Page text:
It's not the ending that actor Reese Britts envisioned for the biggest show of his career.

The star of Theater Latté Da's celebrated production of "Jelly's Last Jam" told friends Tuesday on Facebook that he had contracted COVID-19 and was "extremely heartbroken" he won't be finishing the last five performances of the musical at Minneapolis' Ritz Theater this weekend.

His understudy, Time Brickey, will be stepping into the title role of jazz icon Jelly Roll Morton.

"Understudies are truly the unsung heroes of the moment," Britts said. "They save our shows and the industry."

As COVID cases rise again, Twin Cities performing arts companies continue to test actors rigorously and maintain strict safety protocols. Mask mandates have been retained by some theaters, like the Guthrie and Children's Theatre, even as they have relaxed vaccination requirements. And, when necessary, they're tapping standby actors.

Understudies, in turn, are getting chances to shine. Brickey, who was already in the cast of "Jelly's" as Featured Dancer, says he's ready for his big moment.

"I'm mostly shocked that I'm going on," Brickey said Tuesday after getting a wardrobe fitting and looking over his script. "I was really enjoying doing my own track, and I'm a huge fan of Reese's performance. But I know the show back and forth, have done the work and am prepared."

Including shows at the Guthrie and Latté Da, scores of understudies are covering roles in shows such as "Footloose" at Chanhassen Dinner Theatres, "Diary of a Wimpy Kid the Musical" at Children's Theatre and "Memphis" at Artistry. Understudies used to be considered extraneous in the Twin Cities and actors didn't expect to go on partly because of industry mores. The prevailing show-must-go-on ethos of the theater world meant basically that only death should keep an actor from meeting their obligations.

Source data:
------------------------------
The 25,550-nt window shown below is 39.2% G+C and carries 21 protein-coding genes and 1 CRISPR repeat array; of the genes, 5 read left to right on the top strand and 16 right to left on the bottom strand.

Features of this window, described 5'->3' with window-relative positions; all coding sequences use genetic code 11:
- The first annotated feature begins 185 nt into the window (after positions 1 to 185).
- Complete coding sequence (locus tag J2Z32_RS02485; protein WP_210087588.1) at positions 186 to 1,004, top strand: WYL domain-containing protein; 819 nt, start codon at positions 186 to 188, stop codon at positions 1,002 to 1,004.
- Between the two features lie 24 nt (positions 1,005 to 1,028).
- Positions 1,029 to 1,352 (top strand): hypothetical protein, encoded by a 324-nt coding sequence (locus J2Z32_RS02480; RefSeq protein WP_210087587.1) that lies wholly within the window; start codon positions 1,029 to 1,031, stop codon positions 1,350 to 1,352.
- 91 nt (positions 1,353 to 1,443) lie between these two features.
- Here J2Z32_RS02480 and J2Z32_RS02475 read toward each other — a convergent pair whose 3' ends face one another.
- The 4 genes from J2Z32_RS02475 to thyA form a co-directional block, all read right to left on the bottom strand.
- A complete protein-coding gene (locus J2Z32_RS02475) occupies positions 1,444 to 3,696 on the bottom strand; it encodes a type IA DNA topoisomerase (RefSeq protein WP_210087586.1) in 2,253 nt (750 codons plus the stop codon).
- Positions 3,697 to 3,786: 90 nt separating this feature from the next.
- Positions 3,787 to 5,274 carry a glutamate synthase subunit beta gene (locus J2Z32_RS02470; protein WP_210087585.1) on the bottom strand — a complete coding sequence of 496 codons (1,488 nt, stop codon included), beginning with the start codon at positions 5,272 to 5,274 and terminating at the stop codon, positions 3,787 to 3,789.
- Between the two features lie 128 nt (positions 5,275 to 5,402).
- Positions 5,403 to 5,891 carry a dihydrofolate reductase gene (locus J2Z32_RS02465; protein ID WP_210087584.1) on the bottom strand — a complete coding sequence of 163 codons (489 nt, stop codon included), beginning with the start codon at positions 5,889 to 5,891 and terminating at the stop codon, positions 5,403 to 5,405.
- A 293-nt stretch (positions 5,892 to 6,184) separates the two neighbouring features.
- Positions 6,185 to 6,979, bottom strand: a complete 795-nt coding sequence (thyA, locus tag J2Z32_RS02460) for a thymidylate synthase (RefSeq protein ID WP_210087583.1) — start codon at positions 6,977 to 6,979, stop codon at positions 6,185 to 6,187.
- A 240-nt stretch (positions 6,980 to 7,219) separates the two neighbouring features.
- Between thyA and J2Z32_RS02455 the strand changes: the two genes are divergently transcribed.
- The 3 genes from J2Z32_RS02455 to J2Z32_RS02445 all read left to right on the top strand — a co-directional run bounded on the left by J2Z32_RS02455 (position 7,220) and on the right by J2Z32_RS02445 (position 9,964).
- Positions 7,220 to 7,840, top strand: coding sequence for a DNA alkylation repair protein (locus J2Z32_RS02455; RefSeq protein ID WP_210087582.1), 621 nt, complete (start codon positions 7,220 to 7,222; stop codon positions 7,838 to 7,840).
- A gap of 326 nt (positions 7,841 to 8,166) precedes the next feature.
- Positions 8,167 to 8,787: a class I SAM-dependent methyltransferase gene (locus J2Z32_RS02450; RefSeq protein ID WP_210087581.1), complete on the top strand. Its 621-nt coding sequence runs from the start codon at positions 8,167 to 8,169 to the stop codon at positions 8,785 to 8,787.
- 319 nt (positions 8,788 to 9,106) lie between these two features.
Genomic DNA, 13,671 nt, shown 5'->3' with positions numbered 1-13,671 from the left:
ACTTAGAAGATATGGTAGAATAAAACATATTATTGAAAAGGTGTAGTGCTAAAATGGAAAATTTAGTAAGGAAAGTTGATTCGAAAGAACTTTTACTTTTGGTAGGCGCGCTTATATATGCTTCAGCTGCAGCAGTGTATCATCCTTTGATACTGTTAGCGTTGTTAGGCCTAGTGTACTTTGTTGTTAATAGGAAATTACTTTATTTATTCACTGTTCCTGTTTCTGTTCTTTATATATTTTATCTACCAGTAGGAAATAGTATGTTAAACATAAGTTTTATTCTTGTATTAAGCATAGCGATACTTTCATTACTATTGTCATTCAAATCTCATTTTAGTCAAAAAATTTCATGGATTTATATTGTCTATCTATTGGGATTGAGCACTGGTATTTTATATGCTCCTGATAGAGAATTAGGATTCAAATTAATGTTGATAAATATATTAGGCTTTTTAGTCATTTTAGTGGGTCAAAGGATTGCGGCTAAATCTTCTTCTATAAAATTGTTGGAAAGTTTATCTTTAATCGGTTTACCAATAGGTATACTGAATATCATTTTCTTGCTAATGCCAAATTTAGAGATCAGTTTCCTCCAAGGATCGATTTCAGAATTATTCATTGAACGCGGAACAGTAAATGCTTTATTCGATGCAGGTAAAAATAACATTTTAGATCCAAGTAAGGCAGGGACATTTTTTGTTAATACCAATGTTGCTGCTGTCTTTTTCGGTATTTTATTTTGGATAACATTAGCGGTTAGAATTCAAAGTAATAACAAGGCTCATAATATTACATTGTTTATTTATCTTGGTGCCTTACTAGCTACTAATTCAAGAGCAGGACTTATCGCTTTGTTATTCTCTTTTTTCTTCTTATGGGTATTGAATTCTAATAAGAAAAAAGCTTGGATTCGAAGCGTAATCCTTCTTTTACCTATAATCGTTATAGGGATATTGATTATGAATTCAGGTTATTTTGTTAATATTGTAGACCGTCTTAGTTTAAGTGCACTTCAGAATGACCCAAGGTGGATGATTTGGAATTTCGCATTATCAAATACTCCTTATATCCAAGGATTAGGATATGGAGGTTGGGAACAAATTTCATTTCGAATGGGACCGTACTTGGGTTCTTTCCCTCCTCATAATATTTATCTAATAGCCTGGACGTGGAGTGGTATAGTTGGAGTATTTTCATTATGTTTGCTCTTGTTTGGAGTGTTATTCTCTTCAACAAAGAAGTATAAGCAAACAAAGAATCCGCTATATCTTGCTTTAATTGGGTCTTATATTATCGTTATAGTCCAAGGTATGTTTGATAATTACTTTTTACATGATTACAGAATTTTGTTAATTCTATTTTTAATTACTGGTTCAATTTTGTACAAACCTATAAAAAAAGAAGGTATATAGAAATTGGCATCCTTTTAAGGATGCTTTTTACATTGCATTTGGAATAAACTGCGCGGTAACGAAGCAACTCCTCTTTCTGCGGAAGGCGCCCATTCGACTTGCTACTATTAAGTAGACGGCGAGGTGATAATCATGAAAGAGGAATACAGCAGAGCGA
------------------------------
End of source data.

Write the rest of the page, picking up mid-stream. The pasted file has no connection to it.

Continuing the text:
So they sacrificed their health, relationships, holidays, weddings and other important milestones. COVID-19, and new demands by artists, have made the performing arts world take sober stock.

Brickey is part of a dynamic understudy duo. He sometimes runs lines with his sister, China Brickey, an actor who also is understudying at the moment. China Brickey covers the roles of daughter Beneatha and daughter-in-law Ruth in the Guthrie Theater's acclaimed production of "A Raisin in the Sun." She went on during previews in one of them.

"It's a wild time to be an understudy," China Brickey said.

Her contract started just before previews, and "15 minutes before I was to show up and start taking notes, it was, 'By the way, maybe you can go on for first preview?' It's a crazy job."

Her background prepared her to be flexible and dynamic.

"I moved to Minnesota [from Chicago] to be an apprentice at [the Children's Theatre Company], and half of your job there is understudying everything," Brickey said. "I learned quickly that I would go on so I did a lot of understudy training and still swear by my little yellow book, 'Be the Best Swing on Broadway.'"

Twin Cities theaters also have met the challenge.

"There's been a great call from the field for us to adjust our practices to make the workplace more humane," said Guthrie Theater artistic director Joseph Haj, a former actor. "Work has changed fundamentally for us. The field has adopted a healthier philosophy."

The Guthrie has eliminated the grueling technical rehearsals that had actors called in at noon and released at midnight. Other companies across the country have as well.

The upshot is that, like everywhere else, the increase in uncertainty has meant an increase in costs, and not just for health care. Theaters, which buy plywood in bulk for set building, pay significantly more now to fulfill their mission.

Still, putting on plays is what they're called to do, even if they have to take many more steps to do so safely. After two student matinees of "Wimpy Kid" were canceled last week because of a COVID case at the Children's Theatre, artistic director Peter Brosius counted his blessings.

The losses may have been greater if not for understudies.

"They make the world go 'round," Brosius said. "It's been such a wild time in the American theater, but we want to make sure that our actors are taken care of and our audience can see the shows."